Earl J. Huber, 71, a retired police detective and fire investigator in Prince George's County, died Wednesday at Leland Memorial Hospital after a long illness.

He had been appointed to the county police department in 1937, and retired with the rank of captain in 1966. He held more than 50 commendations for meritorious service.

After serving as chief of detectives from 1961 to 1965, Mr. Huber was detailed to the county fire marshal's office to train arson investigators during his last year as a policeman.

He then was appointed by the fire department as an investigator and later specialized in juvenile fire-related crimes.

Mr. Huber worked closely with the county's board of education in an attempt to reduce the number of false fire alarms and arson in the schools. He retired for a second time at the end of last year.

Born in Cincinnati, Ohio, Mr. Huber served with the Army for 11 years before coming to the Washington area in about 1935. He was called to active duty in World War II, and served as a first sergeant with military police.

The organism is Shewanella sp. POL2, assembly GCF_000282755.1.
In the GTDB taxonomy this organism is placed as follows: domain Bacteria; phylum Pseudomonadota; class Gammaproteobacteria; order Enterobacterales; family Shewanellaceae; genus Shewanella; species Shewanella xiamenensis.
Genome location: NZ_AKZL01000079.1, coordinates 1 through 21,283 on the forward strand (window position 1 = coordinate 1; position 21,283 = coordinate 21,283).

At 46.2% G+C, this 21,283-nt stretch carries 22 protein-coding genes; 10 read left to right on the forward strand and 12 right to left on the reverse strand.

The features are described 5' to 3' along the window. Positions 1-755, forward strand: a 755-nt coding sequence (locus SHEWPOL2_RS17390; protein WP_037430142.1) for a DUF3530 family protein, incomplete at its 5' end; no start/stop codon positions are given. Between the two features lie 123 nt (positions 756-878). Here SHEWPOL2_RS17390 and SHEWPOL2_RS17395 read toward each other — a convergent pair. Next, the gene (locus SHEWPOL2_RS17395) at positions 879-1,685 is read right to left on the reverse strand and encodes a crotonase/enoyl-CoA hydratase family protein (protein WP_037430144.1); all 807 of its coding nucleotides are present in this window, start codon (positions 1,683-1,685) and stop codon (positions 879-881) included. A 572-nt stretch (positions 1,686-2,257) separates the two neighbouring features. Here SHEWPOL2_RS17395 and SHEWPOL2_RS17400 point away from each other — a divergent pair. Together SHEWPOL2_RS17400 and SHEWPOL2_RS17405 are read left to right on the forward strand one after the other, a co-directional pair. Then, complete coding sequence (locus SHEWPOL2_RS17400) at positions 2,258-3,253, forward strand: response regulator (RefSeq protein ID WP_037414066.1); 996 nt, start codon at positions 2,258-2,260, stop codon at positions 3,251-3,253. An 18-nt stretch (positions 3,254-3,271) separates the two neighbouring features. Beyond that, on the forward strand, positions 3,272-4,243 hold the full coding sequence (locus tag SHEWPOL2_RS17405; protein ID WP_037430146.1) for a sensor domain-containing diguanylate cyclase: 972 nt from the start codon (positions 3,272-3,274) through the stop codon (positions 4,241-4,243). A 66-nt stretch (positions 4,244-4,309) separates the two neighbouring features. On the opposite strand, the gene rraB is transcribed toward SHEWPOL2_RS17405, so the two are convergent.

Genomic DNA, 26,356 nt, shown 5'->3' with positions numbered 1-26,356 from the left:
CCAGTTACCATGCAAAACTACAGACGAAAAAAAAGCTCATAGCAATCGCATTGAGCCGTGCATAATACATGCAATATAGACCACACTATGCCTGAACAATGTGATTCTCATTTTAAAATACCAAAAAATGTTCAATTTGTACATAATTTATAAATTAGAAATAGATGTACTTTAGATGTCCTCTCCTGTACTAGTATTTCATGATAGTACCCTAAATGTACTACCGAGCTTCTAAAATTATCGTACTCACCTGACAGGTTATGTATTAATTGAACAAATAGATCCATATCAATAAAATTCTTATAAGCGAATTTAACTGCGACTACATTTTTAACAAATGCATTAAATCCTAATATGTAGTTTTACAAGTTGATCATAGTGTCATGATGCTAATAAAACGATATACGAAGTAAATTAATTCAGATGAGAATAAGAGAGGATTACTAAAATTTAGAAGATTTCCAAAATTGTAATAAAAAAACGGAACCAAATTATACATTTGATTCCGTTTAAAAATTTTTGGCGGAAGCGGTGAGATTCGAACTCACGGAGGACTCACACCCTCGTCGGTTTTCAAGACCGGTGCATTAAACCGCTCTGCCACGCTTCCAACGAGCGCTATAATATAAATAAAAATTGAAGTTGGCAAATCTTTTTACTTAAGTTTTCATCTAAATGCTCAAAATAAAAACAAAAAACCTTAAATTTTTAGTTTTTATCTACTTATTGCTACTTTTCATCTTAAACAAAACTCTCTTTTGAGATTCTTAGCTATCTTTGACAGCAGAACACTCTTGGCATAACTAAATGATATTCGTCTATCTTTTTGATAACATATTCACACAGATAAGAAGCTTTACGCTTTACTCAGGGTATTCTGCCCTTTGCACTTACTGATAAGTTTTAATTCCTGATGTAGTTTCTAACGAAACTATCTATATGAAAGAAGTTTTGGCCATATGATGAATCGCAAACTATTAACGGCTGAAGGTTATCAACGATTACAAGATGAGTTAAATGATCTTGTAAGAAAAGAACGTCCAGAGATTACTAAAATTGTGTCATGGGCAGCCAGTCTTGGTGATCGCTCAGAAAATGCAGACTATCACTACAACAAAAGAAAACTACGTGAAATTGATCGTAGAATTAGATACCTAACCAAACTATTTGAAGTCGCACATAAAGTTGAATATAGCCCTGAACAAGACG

He was chief of police of Laurel for a year before joining the county police force.

Mr. Huber was a member of the Monumental Lodge of the Masons, Prince George's County Lodge No. 1778 of the Elks and the First Baptist Church of Laurel.

He is survived by his wife, Emma Pearl, of the home in Laurel; a son, David, and a daughter, Jacqueline, both of Laurel, and another daughter, Ellen Sessions, of Coral Gables, Fla.

The family suggests that expressions of sympathy may be in the form of contributions to the organ fund of the First Baptist Church.